9 Tips for Starting at a New School
9 Tips for Starting at a New School
Moving is tough on kids. Clients who have moved either before a new school year or in the middle of the school year are wondering if they’ve ruined their child’s life (they haven’t) and if the kids will cope with starting at a new school (they will). Here are 9 tips from teachers that’ll help as you make the transition to a new school.
1. Ask the school to match your child with another student
Your child’s school may have a program that matches new students with current students. In some schools a child’s guidance counselor can pair your child with a current student.” For the parents, this may also provide an opportunity for you to connect with another family in the community.
2. Find out whether there’s a new student club
Some schools offer a “Newcomers Club” for new students. Teachers receive a list of students new to the school and they might have this sort of club. When you’re starting at a new school, it’s nice to know you aren’t the only one.
Ask about clubs for new students
3. Ask for a list of afterschool programs from the school
Ask the school about programs that may help your child with the transition. Ask for a list of clubs, extracurriculars, or after school programs in which your child might be interested. Even if your child doesn’t feel like joining anything right away, it’s always good to have a list of what’s available.
4. Join a fall team before starting at a new school
Find out what sports teams, activities, and clubs there are in your new area that match your child’s interests. Some groups begin practice before school starts. It’s a great way to have friendly and familiar faces in the school building once the school year begins.
5. Find a good balance between activities, school, and friends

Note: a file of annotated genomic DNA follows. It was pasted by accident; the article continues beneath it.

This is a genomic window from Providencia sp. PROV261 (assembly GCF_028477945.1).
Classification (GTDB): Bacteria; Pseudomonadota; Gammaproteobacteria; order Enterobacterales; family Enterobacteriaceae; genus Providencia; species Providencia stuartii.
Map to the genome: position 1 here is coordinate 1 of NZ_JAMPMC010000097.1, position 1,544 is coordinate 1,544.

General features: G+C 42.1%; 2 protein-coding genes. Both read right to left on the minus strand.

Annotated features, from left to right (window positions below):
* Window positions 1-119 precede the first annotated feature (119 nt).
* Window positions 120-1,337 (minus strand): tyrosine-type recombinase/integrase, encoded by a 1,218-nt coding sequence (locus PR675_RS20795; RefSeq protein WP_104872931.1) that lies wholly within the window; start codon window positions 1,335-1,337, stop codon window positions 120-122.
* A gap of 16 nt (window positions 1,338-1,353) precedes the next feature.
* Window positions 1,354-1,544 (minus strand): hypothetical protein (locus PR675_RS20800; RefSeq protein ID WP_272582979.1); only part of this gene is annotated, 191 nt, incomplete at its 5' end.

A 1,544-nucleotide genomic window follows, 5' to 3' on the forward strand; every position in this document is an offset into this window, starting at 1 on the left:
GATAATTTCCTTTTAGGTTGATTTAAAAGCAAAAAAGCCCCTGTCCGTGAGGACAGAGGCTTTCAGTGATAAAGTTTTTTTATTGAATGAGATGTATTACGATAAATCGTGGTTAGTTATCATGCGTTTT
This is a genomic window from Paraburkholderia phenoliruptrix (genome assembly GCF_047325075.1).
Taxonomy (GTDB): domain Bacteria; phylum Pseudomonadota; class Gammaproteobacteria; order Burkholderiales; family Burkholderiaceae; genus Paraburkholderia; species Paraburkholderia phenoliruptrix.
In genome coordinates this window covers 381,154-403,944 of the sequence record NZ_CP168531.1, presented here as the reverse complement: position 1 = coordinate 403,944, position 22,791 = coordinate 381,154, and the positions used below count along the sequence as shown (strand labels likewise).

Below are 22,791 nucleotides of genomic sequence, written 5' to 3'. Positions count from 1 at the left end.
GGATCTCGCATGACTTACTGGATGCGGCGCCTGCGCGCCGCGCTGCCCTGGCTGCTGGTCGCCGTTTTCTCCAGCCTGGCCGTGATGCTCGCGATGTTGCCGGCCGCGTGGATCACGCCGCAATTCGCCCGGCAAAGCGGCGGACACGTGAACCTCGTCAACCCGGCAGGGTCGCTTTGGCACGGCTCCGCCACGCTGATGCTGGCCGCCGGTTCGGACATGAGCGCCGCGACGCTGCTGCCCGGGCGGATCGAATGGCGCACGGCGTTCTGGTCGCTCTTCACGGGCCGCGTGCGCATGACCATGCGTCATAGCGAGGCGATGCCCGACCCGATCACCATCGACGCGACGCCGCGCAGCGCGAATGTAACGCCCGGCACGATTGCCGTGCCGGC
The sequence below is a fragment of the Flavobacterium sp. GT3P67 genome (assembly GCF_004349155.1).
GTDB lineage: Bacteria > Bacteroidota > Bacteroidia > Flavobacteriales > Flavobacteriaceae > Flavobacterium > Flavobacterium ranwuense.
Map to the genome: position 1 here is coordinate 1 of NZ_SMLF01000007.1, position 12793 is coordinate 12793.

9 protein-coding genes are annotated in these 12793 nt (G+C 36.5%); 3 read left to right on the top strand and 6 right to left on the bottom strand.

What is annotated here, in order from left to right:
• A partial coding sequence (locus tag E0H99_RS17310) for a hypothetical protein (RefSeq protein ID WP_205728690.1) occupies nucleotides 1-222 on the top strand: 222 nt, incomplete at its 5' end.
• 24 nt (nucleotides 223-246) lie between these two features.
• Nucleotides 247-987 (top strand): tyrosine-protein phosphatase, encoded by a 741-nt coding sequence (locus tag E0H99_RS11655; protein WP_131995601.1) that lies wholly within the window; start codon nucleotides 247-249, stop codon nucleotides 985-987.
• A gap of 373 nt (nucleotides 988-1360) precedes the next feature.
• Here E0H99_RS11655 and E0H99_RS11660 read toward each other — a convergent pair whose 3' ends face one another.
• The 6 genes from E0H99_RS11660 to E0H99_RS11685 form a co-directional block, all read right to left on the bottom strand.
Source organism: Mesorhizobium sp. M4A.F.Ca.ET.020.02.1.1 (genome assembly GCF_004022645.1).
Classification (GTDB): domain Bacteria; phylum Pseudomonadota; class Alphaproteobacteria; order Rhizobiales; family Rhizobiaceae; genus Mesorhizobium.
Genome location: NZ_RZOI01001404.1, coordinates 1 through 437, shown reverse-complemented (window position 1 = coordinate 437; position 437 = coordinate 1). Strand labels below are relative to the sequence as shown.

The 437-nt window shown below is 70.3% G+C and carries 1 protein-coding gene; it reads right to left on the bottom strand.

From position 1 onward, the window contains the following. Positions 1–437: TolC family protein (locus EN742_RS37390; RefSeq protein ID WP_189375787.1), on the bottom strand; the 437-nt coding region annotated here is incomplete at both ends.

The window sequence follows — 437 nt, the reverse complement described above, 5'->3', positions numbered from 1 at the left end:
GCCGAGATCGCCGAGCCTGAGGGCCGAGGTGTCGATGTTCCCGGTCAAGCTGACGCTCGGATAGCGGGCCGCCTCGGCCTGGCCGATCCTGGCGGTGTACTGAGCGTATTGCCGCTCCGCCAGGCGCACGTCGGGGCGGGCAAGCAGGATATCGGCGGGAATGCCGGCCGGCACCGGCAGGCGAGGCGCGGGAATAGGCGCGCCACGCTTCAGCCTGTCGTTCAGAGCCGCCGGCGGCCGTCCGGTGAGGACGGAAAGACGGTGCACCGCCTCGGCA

Although getting involved can be a good way to meet people, you don’t want to go overboard. Some students get involved with too many activities in order to meet new friends and perhaps get in over their head and grades can sometimes suffer. The same is true if grades are their only focus. Being social outside of class is important. A good, comfortable balance is necessary to enjoy school in any grade.
6. Ask a classmate to connect on social media
For older kids who have cell phones or are on social media, they can ask a classmate for her contact information; maybe to follow up on an assignment. Who knows? This may be the start of a beautiful friendship. However, teens usually prefer to connect on social media before exchanging phone numbers because phone numbers are more personal to teens. Instead, your child may end up messaging on Instagram after an interaction in class or at practice.
7. Remind your child she doesn’t need to attach herself to a friend right away
Kids have a choice when it comes to making friends. They can identify with multiple groups and have many different types of friends. New students don’t have to attach themselves to the peers giving them the most attention without branching out, meeting more people, and finding a good friend or friend group with which they can form positive relationships. Remind your child to be friendly to everyone, but that it’s okay to continue to meet other people at school.
Friendships will happen
8. Focus on the positive moments
Your child will have good days and bad days. (Don’t we all!) Kids may tend to focus on the one negative detail amid a pretty good day in that he sat alone during a free period. What you don’t always hear is that a couple of their teachers seem amazing and the reading list for the semester has some favourites on it. On balance, that’s a pretty good day! Remind them that within a week or two, he will not be alone during a free period.
9. Recognize that school is different now
Times have changed since I was in school. Today, teachers create interactive environments and students work in small groups. Teachers create these groups as opposed to the students, which is a nice arrangement for new students. Teachers are generally far more conscious of the need to create these small groups at the start of school and classroom connections can turn into social connections pretty quickly. Today’s parents shouldn’t worry that their child will go through the day without talking to anyone because today’s classroom environment is more interactive.